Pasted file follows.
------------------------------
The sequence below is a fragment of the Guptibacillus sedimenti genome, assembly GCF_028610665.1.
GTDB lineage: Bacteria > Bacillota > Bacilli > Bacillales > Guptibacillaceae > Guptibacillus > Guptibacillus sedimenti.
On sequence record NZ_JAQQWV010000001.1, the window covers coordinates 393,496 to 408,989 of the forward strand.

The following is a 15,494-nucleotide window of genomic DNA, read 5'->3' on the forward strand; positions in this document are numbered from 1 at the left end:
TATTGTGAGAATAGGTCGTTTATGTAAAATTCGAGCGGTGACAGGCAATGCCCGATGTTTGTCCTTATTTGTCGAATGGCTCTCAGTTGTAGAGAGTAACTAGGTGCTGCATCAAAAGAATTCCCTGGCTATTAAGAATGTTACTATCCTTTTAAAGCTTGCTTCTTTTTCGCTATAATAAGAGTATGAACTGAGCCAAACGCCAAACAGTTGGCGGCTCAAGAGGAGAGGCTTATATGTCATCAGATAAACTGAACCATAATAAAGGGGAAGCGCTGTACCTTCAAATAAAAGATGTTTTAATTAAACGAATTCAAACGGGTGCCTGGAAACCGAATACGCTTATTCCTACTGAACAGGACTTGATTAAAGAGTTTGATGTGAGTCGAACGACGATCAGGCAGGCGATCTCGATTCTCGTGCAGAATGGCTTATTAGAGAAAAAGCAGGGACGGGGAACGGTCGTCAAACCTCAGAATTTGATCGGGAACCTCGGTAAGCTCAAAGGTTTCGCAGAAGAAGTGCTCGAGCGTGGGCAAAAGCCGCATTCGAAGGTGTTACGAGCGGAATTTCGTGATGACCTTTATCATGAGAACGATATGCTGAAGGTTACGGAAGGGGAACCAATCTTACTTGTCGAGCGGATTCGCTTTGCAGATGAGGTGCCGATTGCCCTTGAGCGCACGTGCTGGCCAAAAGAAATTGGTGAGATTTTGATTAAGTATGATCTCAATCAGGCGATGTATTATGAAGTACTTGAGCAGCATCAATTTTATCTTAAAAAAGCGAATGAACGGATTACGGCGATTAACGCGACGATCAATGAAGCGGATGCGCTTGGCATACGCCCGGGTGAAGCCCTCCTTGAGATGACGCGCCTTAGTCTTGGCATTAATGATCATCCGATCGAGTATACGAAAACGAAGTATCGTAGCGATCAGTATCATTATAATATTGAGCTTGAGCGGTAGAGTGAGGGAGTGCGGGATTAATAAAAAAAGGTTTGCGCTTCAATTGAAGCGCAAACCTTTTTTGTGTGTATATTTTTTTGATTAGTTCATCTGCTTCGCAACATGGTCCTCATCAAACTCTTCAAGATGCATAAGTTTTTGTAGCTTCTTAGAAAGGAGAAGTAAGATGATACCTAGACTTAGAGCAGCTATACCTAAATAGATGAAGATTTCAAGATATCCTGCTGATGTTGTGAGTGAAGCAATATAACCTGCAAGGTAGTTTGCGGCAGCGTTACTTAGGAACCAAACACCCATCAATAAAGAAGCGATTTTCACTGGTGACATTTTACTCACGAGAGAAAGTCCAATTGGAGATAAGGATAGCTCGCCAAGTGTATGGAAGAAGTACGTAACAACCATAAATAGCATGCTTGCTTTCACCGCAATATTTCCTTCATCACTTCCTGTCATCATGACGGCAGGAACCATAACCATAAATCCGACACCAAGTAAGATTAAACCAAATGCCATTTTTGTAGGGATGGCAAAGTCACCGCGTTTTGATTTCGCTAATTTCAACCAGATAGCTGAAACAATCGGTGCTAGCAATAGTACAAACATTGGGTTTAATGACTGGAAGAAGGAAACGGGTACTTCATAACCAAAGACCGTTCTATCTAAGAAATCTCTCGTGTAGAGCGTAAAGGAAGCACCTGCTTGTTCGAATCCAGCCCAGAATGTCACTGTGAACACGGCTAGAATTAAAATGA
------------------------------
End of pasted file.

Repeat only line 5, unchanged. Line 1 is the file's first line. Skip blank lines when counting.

TATTGTGAGAATAGGTCGTTTATGTAAAATTCGAGCGGTGACAGGCAATGCCCGATGTTTGTCCTTATTTGTCGAATGGCTCTCAGTTGTAGAGAGTAACTAGGTGCTGCATCAAAAGAATTCCCTGGCTATTAAGAATGTTACTATCCTTTTAAAGCTTGCTTCTTTTTCGCTATAATAAGAGTATGAACTGAGCCAAACGCCAAACAGTTGGCGGCTCAAGAGGAGAGGCTTATATGTCATCAGATAAACTGAACCATAATAAAGGGGAAGCGCTGTACCTTCAAATAAAAGATGTTTTAATTAAACGAATTCAAACGGGTGCCTGGAAACCGAATACGCTTATTCCTACTGAACAGGACTTGATTAAAGAGTTTGATGTGAGTCGAACGACGATCAGGCAGGCGATCTCGATTCTCGTGCAGAATGGCTTATTAGAGAAAAAGCAGGGACGGGGAACGGTCGTCAAACCTCAGAATTTGATCGGGAACCTCGGTAAGCTCAAAGGTTTCGCAGAAGAAGTGCTCGAGCGTGGGCAAAAGCCGCATTCGAAGGTGTTACGAGCGGAATTTCGTGATGACCTTTATCATGAGAACGATATGCTGAAGGTTACGGAAGGGGAACCAATCTTACTTGTCGAGCGGATTCGCTTTGCAGATGAGGTGCCGATTGCCCTTGAGCGCACGTGCTGGCCAAAAGAAATTGGTGAGATTTTGATTAAGTATGATCTCAATCAGGCGATGTATTATGAAGTACTTGAGCAGCATCAATTTTATCTTAAAAAAGCGAATGAACGGATTACGGCGATTAACGCGACGATCAATGAAGCGGATGCGCTTGGCATACGCCCGGGTGAAGCCCTCCTTGAGATGACGCGCCTTAGTCTTGGCATTAATGATCATCCGATCGAGTATACGAAAACGAAGTATCGTAGCGATCAGTATCATTATAATATTGAGCTTGAGCGGTAGAGTGAGGGAGTGCGGGATTAATAAAAAAAGGTTTGCGCTTCAATTGAAGCGCAAACCTTTTTTGTGTGTATATTTTTTTGATTAGTTCATCTGCTTCGCAACATGGTCCTCATCAAACTCTTCAAGATGCATAAGTTTTTGTAGCTTCTTAGAAAGGAGAAGTAAGATGATACCTAGACTTAGAGCAGCTATACCTAAATAGATGAAGATTTCAAGATATCCTGCTGATGTTGTGAGTGAAGCAATATAACCTGCAAGGTAGTTTGCGGCAGCGTTACTTAGGAACCAAACACCCATCAATAAAGAAGCGATTTTCACTGGTGACATTTTACTCACGAGAGAAAGTCCAATTGGAGATAAGGATAGCTCGCCAAGTGTATGGAAGAAGTACGTAACAACCATAAATAGCATGCTTGCTTTCACCGCAATATTTCCTTCATCACTTCCTGTCATCATGACGGCAGGAACCATAACCATAAATCCGACACCAAGTAAGATTAAACCAAATGCCATTTTTGTAGGGATGGCAAAGTCACCGCGTTTTGATTTCGCTAATTTCAACCAGATAGCTGAAACAATCGGTGCTAGCAATAGTACAAACATTGGGTTTAATGACTGGAAGAAGGAAACGGGTACTTCATAACCAAAGACCGTTCTATCTAAGAAATCTCTCGTGTAGAGCGTAAAGGAAGCACCTGCTTGTTCGAATCCAGCCCAGAATGTCACTGTGAACACGGCTAGAATTAAAATGA